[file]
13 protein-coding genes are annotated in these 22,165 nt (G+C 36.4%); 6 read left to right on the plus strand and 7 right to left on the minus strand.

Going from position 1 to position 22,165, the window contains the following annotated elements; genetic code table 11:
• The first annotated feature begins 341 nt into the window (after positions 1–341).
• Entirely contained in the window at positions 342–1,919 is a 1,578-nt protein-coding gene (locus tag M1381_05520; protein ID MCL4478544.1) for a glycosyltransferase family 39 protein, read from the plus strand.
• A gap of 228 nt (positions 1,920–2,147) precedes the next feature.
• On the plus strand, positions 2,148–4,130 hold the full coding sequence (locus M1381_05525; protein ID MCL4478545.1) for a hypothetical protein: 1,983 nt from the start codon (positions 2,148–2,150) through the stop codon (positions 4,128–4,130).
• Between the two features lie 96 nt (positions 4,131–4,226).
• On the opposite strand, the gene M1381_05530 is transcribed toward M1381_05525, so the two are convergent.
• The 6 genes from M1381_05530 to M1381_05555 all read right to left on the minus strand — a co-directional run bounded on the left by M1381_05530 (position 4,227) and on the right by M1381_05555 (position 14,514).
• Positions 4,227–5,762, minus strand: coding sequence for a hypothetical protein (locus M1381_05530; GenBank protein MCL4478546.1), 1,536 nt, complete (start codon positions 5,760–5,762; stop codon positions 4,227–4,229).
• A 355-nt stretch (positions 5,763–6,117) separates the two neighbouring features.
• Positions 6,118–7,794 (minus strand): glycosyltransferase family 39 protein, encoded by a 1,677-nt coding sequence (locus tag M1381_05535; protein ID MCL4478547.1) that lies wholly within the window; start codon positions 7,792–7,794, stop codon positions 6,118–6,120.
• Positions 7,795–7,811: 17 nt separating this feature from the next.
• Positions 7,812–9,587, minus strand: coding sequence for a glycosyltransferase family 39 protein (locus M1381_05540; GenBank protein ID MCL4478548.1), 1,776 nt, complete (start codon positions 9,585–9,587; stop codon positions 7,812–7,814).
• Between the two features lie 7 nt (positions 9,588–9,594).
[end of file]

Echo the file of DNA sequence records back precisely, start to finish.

13 protein-coding genes are annotated in these 22,165 nt (G+C 36.4%); 6 read left to right on the plus strand and 7 right to left on the minus strand.

Going from position 1 to position 22,165, the window contains the following annotated elements; genetic code table 11:
• The first annotated feature begins 341 nt into the window (after positions 1–341).
• Entirely contained in the window at positions 342–1,919 is a 1,578-nt protein-coding gene (locus tag M1381_05520; protein ID MCL4478544.1) for a glycosyltransferase family 39 protein, read from the plus strand.
• A gap of 228 nt (positions 1,920–2,147) precedes the next feature.
• On the plus strand, positions 2,148–4,130 hold the full coding sequence (locus M1381_05525; protein ID MCL4478545.1) for a hypothetical protein: 1,983 nt from the start codon (positions 2,148–2,150) through the stop codon (positions 4,128–4,130).
• Between the two features lie 96 nt (positions 4,131–4,226).
• On the opposite strand, the gene M1381_05530 is transcribed toward M1381_05525, so the two are convergent.
• The 6 genes from M1381_05530 to M1381_05555 all read right to left on the minus strand — a co-directional run bounded on the left by M1381_05530 (position 4,227) and on the right by M1381_05555 (position 14,514).
• Positions 4,227–5,762, minus strand: coding sequence for a hypothetical protein (locus M1381_05530; GenBank protein MCL4478546.1), 1,536 nt, complete (start codon positions 5,760–5,762; stop codon positions 4,227–4,229).
• A 355-nt stretch (positions 5,763–6,117) separates the two neighbouring features.
• Positions 6,118–7,794 (minus strand): glycosyltransferase family 39 protein, encoded by a 1,677-nt coding sequence (locus tag M1381_05535; protein ID MCL4478547.1) that lies wholly within the window; start codon positions 7,792–7,794, stop codon positions 6,118–6,120.
• Positions 7,795–7,811: 17 nt separating this feature from the next.
• Positions 7,812–9,587, minus strand: coding sequence for a glycosyltransferase family 39 protein (locus M1381_05540; GenBank protein ID MCL4478548.1), 1,776 nt, complete (start codon positions 9,585–9,587; stop codon positions 7,812–7,814).
• Between the two features lie 7 nt (positions 9,588–9,594).